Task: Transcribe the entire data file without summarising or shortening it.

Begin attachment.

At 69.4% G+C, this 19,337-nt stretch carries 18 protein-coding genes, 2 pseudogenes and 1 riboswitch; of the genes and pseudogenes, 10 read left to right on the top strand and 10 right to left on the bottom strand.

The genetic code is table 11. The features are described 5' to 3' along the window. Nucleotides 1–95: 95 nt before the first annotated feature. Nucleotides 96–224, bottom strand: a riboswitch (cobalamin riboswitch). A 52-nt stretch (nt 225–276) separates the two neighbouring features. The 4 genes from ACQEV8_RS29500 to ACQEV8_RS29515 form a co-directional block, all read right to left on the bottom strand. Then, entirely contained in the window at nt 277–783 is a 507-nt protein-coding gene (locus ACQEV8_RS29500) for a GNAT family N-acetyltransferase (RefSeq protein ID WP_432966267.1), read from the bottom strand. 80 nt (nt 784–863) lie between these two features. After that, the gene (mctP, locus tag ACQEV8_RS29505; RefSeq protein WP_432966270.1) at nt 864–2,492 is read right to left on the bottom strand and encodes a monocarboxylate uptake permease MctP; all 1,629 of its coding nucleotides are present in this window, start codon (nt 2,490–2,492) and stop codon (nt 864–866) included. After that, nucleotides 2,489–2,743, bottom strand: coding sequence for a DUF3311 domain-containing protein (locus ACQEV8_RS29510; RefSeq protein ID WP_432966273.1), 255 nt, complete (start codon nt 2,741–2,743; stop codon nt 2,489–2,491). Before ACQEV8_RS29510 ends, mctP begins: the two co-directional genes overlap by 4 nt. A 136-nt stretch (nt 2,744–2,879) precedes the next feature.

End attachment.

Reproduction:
At 69.4% G+C, this 19,337-nt stretch carries 18 protein-coding genes, 2 pseudogenes and 1 riboswitch; of the genes and pseudogenes, 10 read left to right on the top strand and 10 right to left on the bottom strand.

The genetic code is table 11. The features are described 5' to 3' along the window. Nucleotides 1–95: 95 nt before the first annotated feature. Nucleotides 96–224, bottom strand: a riboswitch (cobalamin riboswitch). A 52-nt stretch (nt 225–276) separates the two neighbouring features. The 4 genes from ACQEV8_RS29500 to ACQEV8_RS29515 form a co-directional block, all read right to left on the bottom strand. Then, entirely contained in the window at nt 277–783 is a 507-nt protein-coding gene (locus ACQEV8_RS29500) for a GNAT family N-acetyltransferase (RefSeq protein ID WP_432966267.1), read from the bottom strand. 80 nt (nt 784–863) lie between these two features. After that, the gene (mctP, locus tag ACQEV8_RS29505; RefSeq protein WP_432966270.1) at nt 864–2,492 is read right to left on the bottom strand and encodes a monocarboxylate uptake permease MctP; all 1,629 of its coding nucleotides are present in this window, start codon (nt 2,490–2,492) and stop codon (nt 864–866) included. After that, nucleotides 2,489–2,743, bottom strand: coding sequence for a DUF3311 domain-containing protein (locus ACQEV8_RS29510; RefSeq protein ID WP_432966273.1), 255 nt, complete (start codon nt 2,741–2,743; stop codon nt 2,489–2,491). Before ACQEV8_RS29510 ends, mctP begins: the two co-directional genes overlap by 4 nt. A 136-nt stretch (nt 2,744–2,879) precedes the next feature.